By Owen Sheppard
A new proposal to get Hammersmith Bridge reopened “within a year” has been unveiled by Hammersmith and Fulham Council.
It would see the 133-year-old crossing converted into a “double-decker” bridge.
The council said this would allow pedestrians and cyclists to use a new lower deck, and cars and buses to drive on the upper deck.
“Motor vehicles could be using the bridge, with river traffic passing underneath, within a year of a contractor being appointed,” the council said in a statement.
The plans were presented on November 26 to the Department for Transport, which has been approached for comment.
To the frustration of residents, the Government has been locked in a stand-off with the council and Transport for London over who should pay for the bridge’s full restoration, estimated at £141 million.
The council said this new proposal could be “completed at a cost lower than the current £141million estimate”, although it did not provide a proposed cost.
The proposals have been worked on in collaboration with Sir John Ritblat, the honorary president of property developer British Land and chairman of Delancey’s real estate advisory board. The latter company acquired the vast Earl’s Court development land in 2019.
Architects Foster + Partners and specialist bridge engineers COWI were approached to work on the scheme. Foster + Partners worked on the Millennium Bridge and Canary Wharf underground station, as well as concept designs for a proposed new airport in the Thames Estuary that was nicknamed Boris Island.
Explaining how the project would be carried out, the council said the lower bridge deck would be built first, which would “provide support for the bridge as well as a safe platform for restoration work to be carried out.”
It said: “There would be no load added to the existing bridge deck, which would be removed in stages for repair. Contractors would use the new lower pedestrian deck to access the works. When completed, the temporary raised deck would be removed.
“Elements of the Grade II*-listed bridge that need repair, including pedestals, anchors and chains, would be lifted away using the temporary bridge and transported by barges to an off-site facility for safe repair and restoration.
“By repairing the bridge off-site, the huge task of restoration can be done at greater speed, to a higher level and at significantly reduced cost. It would also minimise noise, environmental impact and on-site activity, as well as reducing the all-important carbon footprint of the works.”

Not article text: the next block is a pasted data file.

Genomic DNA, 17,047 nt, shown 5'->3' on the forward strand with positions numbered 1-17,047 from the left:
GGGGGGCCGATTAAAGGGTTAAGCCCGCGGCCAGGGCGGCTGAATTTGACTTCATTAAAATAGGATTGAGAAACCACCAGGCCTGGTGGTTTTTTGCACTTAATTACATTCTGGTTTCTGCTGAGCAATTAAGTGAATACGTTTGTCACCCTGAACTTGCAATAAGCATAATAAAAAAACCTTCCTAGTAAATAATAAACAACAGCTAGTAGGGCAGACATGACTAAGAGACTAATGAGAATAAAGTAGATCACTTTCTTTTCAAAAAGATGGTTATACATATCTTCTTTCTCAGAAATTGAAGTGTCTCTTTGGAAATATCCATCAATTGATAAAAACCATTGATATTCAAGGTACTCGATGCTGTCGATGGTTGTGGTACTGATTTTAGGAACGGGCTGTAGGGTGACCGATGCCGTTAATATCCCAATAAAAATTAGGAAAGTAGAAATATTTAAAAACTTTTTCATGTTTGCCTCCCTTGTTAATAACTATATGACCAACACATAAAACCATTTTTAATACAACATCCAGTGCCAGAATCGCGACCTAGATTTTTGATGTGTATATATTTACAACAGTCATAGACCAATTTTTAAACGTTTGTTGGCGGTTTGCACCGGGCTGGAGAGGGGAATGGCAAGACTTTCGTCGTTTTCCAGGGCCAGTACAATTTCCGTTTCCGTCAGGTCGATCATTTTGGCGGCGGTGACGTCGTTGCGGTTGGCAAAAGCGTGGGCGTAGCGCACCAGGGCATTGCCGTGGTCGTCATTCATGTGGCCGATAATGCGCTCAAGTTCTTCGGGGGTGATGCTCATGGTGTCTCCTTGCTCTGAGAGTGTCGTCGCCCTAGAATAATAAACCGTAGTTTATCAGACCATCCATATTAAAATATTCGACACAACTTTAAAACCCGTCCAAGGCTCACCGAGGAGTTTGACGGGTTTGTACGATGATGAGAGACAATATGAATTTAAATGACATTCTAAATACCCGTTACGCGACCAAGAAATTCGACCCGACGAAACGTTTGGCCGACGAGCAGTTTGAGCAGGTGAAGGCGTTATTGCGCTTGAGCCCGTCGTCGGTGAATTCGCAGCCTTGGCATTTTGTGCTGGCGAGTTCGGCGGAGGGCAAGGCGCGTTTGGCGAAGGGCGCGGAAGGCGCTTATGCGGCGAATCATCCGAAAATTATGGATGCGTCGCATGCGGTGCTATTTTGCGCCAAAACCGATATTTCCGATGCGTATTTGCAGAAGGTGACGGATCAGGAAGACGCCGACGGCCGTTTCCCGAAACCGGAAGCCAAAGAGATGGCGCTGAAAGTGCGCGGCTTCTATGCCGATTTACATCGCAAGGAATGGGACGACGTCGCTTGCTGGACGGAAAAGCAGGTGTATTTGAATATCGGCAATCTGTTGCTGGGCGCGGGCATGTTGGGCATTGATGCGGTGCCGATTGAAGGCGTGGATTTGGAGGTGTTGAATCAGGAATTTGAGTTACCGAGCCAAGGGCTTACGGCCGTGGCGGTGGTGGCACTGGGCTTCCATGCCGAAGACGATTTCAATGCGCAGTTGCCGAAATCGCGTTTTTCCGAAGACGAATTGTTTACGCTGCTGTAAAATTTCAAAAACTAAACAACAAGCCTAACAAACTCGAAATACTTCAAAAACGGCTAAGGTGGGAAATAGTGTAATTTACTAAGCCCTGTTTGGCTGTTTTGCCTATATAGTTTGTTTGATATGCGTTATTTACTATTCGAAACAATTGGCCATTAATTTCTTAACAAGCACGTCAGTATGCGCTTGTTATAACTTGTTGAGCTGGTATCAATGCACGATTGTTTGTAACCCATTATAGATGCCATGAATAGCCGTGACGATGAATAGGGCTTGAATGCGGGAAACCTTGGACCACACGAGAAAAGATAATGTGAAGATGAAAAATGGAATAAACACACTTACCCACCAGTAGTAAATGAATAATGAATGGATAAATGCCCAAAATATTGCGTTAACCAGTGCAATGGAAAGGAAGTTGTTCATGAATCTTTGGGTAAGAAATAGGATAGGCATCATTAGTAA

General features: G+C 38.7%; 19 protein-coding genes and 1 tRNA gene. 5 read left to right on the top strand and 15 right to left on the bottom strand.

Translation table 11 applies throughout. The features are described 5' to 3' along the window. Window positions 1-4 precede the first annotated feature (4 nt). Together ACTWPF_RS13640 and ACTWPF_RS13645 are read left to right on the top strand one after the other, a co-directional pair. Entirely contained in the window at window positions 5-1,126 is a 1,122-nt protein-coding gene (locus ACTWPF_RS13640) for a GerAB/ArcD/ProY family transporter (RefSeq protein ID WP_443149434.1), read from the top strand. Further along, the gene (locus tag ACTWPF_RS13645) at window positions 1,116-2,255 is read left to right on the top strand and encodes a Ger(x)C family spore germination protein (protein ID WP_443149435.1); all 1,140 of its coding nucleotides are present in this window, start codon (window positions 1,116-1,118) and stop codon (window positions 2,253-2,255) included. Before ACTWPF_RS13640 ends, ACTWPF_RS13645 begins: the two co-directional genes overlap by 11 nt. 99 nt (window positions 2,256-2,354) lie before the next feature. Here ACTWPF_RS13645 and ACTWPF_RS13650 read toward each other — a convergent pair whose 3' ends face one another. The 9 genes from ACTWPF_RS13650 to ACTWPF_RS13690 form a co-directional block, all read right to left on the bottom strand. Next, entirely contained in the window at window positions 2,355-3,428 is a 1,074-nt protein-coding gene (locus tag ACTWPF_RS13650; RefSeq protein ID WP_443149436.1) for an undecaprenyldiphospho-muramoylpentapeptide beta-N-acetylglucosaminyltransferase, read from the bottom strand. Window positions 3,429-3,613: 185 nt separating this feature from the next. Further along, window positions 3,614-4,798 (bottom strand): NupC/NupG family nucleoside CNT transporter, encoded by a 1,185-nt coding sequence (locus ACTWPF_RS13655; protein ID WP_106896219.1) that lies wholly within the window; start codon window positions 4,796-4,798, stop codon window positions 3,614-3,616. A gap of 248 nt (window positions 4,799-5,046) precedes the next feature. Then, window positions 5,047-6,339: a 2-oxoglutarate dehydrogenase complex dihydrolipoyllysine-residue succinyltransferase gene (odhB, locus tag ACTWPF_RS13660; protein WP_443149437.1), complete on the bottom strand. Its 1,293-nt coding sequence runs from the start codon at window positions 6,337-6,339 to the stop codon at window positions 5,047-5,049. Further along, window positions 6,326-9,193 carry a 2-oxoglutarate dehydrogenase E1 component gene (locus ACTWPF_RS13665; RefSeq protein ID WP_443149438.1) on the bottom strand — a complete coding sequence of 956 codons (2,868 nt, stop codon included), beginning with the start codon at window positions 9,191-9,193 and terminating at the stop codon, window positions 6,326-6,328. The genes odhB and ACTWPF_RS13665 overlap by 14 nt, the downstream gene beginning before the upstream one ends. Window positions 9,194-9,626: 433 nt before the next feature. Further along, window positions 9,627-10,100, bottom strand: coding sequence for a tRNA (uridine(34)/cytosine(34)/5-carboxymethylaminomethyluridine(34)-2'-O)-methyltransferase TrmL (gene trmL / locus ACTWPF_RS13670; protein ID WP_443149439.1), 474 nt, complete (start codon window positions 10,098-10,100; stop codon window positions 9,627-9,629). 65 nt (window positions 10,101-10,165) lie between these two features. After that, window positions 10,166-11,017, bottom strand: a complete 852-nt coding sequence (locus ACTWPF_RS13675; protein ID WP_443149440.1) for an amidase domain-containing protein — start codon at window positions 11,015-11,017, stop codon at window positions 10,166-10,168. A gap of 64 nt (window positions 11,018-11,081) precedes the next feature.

Council leader Stephen Cowan said: “I am extremely grateful to Sir John Ritblat for responding to our call for help so comprehensively. The Foster + Partners and the COWI design team have developed an exciting and imaginative initiative which has the very strong possibility of providing a quicker and better value solution than any of the other proposals.
“Our engineers have held positive and constructive talks with Foster + Partners and COWI. I am optimistic that we now have a viable option within our grasp that is a win for all. I commend it to the government in the hope that it will be the catalyst for real progress in funding all the necessary works to the bridge.”
Luke Fox, senior executive partner at Foster + Partners, said: “We are excited to propose this simple and sustainable solution to this important missing piece of London’s infrastructure.”
David MacKenzie, executive director at COWI, said: “We consider that this approach is practical and viable. Our experience is that off-site refurbishment of bridge structures is safer and more controlled, and results in a higher quality final outcome when the structure is re-installed.”
A Department for Transport spokesperson said: “As owners of Hammersmith Bridge, the London Borough of Hammersmith and Fulham is responsible for the maintenance, repair and decision-making on its upkeep. A lack of proper maintenance throughout the years has led to this situation, but together we are committed to ensuring Londoners can cross the river again as soon as safely possible.
“We are determined that any Government funding is fair to the UK taxpayer, and this will remain a priority as discussions continue between stakeholders and the Government on longer-term funding for the bridge repairs.
“The Project Director, and DfT engineers look forward to examining the new proposals in detail.”
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